JAN 01, 2019 10:34 AM PST

Can Medical Marijuana Be Used to Treat Alcoholism?

WRITTEN BY: Amy Loriaux

Alcoholism is a devastating disease that is responsible for the deaths of roughly 88,000 people a year, not to mention the 9,967 deaths due to alcohol-impaired driving. Alcoholism, or alcohol use disorder (AUD), is diagnosed by several symptoms, including, to name a few: drinking more than intended; inability to quit despite the desire to do so; craving; and, perhaps the most dangerous (if you are a heavy drinker) is potentially deadly withdrawal effects. There are several pharmaceutical treatments designed to treat alcoholism, such as naltrexone, acamprosate, disulfiram, and topiramate. However, only about 9% of AUD patients receive pharmacological treatment, according to a 2018 review published in JAMA, and rates of recidivism have not been adequately studied.

Sourcepexels.com

Medical marijuana has a lot of anecdotal evidence suggesting it helps everything from glaucoma, inflammation, rheumatoid arthritis, to cancer, to name a few. However, the scientific-based evidence is slowly coming together to divide the real medicinal effects versus hearsay. For example, according to a post in this newsletter, scientists have demonstrated a role for medical marijuana in treating opioid addiction. On the other hand, medical marijuana has called into question its claims to aid in autism; whether it can lead to addiction; and whether it can cure cancer (although its use as a palliative has been documented). Based on the evidence showing how medical marijuana can help keep opiate addicts in treatment, is their evidence that it could help patients with AUD stay off the wagon?

Much like methadone substitution-treatment for heroin, a few studies on the usefulness of medical marijuana have focused on its use as a drug substitute. In a clinical review published in 2014 which compared whether medical marijuana made a better substitute than alcohol found that it does seem to reduce harm (a critical component for a substitute drug) when substituted completely for alcohol. The caveat is that, if these two substances are consumed together, this can lead to greater adverse consequences than if either is taken alone.  

Another study looking at a clinical population of patients with comorbid depression and AUD found that marijuana did not have any beneficial effects, and may have even worsened patients' depression. This study concluded that marijuana would not be a good treatment for this particular population. What seems even more dismal for the potential of medical marijuana is the finding that patients who are in treatment for alcoholism, and who also used marijuana, had worse treatment outcomes (as measured by the number of days to relapse) than those patients who did not use marijuana.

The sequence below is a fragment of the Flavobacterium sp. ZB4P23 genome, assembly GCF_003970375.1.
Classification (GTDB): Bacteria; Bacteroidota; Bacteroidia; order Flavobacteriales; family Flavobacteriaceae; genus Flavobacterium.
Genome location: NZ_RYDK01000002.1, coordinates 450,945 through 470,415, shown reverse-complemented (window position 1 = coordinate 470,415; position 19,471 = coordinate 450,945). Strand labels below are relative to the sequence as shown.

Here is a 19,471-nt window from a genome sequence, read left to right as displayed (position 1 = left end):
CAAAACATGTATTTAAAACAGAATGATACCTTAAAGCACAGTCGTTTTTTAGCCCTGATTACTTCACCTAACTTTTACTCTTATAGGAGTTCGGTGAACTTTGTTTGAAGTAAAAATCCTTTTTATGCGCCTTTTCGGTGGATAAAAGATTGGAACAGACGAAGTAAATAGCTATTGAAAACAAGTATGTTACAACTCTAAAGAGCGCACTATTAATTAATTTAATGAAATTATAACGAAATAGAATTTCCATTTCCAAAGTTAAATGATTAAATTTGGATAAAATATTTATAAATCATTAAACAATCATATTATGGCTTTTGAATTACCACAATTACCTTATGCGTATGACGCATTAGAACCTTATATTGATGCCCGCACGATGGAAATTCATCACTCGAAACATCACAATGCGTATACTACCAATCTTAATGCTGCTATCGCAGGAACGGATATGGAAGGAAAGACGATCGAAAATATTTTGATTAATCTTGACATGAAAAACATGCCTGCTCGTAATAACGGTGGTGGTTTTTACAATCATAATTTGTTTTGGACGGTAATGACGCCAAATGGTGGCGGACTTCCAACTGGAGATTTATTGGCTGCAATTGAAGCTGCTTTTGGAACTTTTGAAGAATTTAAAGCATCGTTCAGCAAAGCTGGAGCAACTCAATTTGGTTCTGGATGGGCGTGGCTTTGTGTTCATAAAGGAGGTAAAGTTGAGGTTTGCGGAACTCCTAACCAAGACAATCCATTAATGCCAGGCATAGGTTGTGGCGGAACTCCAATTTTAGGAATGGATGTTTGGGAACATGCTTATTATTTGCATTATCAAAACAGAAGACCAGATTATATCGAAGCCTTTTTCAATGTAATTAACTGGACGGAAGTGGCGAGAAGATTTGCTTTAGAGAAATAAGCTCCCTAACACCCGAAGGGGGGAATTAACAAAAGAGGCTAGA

Source: Pixabay.com

While the evidence-based research is mixed, it appears, at least for now, that the best way to use marijuana to treat AUD is to substitute the former for alcohol. Although it is important to remember, many people with AUD already smoke marijuana. Furthermore, they may be suffering from comorbid disorders such as depression or schizophrenia. This comorbidity only muddies the waters for research on medical marijuana for AUD treatment. Thus, even if marijuana has been touted as "safer" than alcohol, it may not be the best idea to try to wean alcoholics off the bottle by handing them a joint.

Sources: LabRoots.com, Journal of Developmental and Behavioral Pediatrics, National Institute on Drug Addictionsciencebasedmedicine.org, National Institue on Alcoholism and Alcohol Abusewww.pgdf.org, www.aafp.org, JAMA, Alcohol and Alcoholism, Psychiatry Research, Addiction, BusinessInsider.com 

About the Author
  • I currently work at a small CRO involved in clinical trial management.
You May Also Like
SEP 17, 2019
Cannabis Sciences
SEP 17, 2019
SXSW's New Marijuana Line-Up
The cannabis info website, Leafly.com, has just broken the news about how SXSW (that little gathering in Austin, TX) will be introducing a bit of...
SEP 17, 2019
Cannabis Sciences
SEP 17, 2019
More Evidence That High-Potency Pot is Linked to Psychosis
The debate around the link between marijuana and psychosis continues. The general consensus up to this point acknowledged a possible risk, but only fo...
SEP 17, 2019
Cannabis Sciences
SEP 17, 2019
Is Marijuana Good for Insomnia?
According to the Centers for Disease Control, a third of adults report that they get less than the recommended amount of sleep. It is estimated that around...
SEP 17, 2019
Health & Medicine
SEP 17, 2019
Cannabis Use Dating Back to 500 B.C.
Deep in the Pamir Mountains in western China, it appears that ancient communities, dating back as far as 500 B.C., may have used cannabis in mortuary ritua...
SEP 17, 2019
Health & Medicine
SEP 17, 2019
Can CBD Be Used to Treat Anxiety?
A 2019 study published on the National Center for Biotechnology Information showed that Cannabidiol might benefit anxiety-related disorders.  The...
SEP 17, 2019
Cannabis Sciences
SEP 17, 2019
New Cannabis Research: UC Davis Teams up With Biopharmaceutical Research Company and DEA
While cannabis laws move forward, research to back them up lags behind. A new multi-sector research endeavor will aim to bring cannabis sciences more up-to...
Loading Comments...